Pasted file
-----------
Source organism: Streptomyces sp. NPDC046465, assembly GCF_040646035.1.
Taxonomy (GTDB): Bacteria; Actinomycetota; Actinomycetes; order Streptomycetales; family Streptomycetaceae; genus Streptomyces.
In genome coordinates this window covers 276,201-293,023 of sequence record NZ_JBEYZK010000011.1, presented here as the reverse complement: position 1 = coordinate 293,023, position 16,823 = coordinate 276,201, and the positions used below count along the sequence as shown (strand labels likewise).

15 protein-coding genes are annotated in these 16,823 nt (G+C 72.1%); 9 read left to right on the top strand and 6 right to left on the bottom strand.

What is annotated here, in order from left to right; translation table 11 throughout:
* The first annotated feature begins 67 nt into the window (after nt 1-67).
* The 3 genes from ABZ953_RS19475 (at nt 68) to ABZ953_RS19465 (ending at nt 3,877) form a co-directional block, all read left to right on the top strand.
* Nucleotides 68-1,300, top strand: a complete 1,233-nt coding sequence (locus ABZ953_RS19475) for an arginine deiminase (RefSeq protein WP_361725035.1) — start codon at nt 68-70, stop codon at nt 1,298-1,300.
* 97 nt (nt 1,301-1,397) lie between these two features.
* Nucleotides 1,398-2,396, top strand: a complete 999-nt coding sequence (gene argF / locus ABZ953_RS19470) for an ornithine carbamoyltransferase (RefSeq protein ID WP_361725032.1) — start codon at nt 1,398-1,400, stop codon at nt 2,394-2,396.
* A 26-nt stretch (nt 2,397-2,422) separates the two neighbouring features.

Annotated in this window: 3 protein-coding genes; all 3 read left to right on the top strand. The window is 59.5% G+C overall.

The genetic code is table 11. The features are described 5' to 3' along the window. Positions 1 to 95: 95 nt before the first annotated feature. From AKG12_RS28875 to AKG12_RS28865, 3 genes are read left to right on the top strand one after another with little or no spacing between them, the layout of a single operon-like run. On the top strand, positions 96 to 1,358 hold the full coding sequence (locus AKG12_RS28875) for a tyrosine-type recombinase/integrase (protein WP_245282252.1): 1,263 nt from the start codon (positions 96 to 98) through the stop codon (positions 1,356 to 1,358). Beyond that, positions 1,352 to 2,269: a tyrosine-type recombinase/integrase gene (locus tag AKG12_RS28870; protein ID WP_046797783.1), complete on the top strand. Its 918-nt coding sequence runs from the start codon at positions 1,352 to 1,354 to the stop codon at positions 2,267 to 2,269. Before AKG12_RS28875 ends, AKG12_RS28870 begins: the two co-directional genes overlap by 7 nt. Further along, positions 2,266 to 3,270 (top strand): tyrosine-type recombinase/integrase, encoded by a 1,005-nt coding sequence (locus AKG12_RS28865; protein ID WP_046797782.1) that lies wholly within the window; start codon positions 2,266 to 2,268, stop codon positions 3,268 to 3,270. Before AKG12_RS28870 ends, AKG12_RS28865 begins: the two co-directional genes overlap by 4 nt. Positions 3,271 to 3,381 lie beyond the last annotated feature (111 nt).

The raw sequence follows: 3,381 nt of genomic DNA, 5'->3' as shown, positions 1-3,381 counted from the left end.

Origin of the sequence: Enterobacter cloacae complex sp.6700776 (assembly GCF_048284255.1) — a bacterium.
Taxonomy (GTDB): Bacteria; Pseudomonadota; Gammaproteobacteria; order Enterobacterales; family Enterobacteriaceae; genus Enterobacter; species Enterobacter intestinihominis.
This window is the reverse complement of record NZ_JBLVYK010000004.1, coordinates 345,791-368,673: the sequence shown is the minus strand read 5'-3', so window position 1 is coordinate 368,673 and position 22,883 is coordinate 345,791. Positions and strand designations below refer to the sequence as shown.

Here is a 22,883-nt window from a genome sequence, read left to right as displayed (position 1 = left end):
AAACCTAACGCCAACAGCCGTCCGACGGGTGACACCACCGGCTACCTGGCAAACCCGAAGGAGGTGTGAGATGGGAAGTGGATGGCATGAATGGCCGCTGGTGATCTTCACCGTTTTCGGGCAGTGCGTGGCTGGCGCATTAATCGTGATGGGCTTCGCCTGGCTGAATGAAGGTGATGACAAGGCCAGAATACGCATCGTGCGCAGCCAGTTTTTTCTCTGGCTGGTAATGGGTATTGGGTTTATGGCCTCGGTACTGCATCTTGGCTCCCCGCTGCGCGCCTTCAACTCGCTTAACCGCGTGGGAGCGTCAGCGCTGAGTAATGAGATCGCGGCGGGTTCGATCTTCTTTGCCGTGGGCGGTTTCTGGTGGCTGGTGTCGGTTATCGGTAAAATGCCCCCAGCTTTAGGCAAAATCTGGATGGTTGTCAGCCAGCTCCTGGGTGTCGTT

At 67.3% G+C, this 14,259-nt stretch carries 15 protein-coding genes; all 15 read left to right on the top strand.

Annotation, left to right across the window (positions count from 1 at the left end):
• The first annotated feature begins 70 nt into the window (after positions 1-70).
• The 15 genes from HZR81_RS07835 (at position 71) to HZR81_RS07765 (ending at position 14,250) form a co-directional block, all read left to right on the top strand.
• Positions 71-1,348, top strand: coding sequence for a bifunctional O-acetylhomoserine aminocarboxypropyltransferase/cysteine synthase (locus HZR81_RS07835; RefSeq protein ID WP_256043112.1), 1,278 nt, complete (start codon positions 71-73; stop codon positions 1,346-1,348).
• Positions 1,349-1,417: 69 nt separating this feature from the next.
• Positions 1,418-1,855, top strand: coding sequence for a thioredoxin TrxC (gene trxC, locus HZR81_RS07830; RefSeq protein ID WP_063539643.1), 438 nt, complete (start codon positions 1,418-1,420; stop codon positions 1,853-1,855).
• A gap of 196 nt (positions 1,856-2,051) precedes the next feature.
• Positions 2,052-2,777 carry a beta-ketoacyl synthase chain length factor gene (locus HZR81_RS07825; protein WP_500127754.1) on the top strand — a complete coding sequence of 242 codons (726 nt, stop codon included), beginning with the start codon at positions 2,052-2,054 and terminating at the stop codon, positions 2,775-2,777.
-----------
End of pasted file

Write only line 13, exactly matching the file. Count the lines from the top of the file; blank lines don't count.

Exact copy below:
The genetic code is table 11. The features are described 5' to 3' along the window. Positions 1 to 95: 95 nt before the first annotated feature. From AKG12_RS28875 to AKG12_RS28865, 3 genes are read left to right on the top strand one after another with little or no spacing between them, the layout of a single operon-like run. On the top strand, positions 96 to 1,358 hold the full coding sequence (locus AKG12_RS28875) for a tyrosine-type recombinase/integrase (protein WP_245282252.1): 1,263 nt from the start codon (positions 96 to 98) through the stop codon (positions 1,356 to 1,358). Beyond that, positions 1,352 to 2,269: a tyrosine-type recombinase/integrase gene (locus tag AKG12_RS28870; protein ID WP_046797783.1), complete on the top strand. Its 918-nt coding sequence runs from the start codon at positions 1,352 to 1,354 to the stop codon at positions 2,267 to 2,269. Before AKG12_RS28875 ends, AKG12_RS28870 begins: the two co-directional genes overlap by 7 nt. Further along, positions 2,266 to 3,270 (top strand): tyrosine-type recombinase/integrase, encoded by a 1,005-nt coding sequence (locus AKG12_RS28865; protein ID WP_046797782.1) that lies wholly within the window; start codon positions 2,266 to 2,268, stop codon positions 3,268 to 3,270. Before AKG12_RS28870 ends, AKG12_RS28865 begins: the two co-directional genes overlap by 4 nt. Positions 3,271 to 3,381 lie beyond the last annotated feature (111 nt).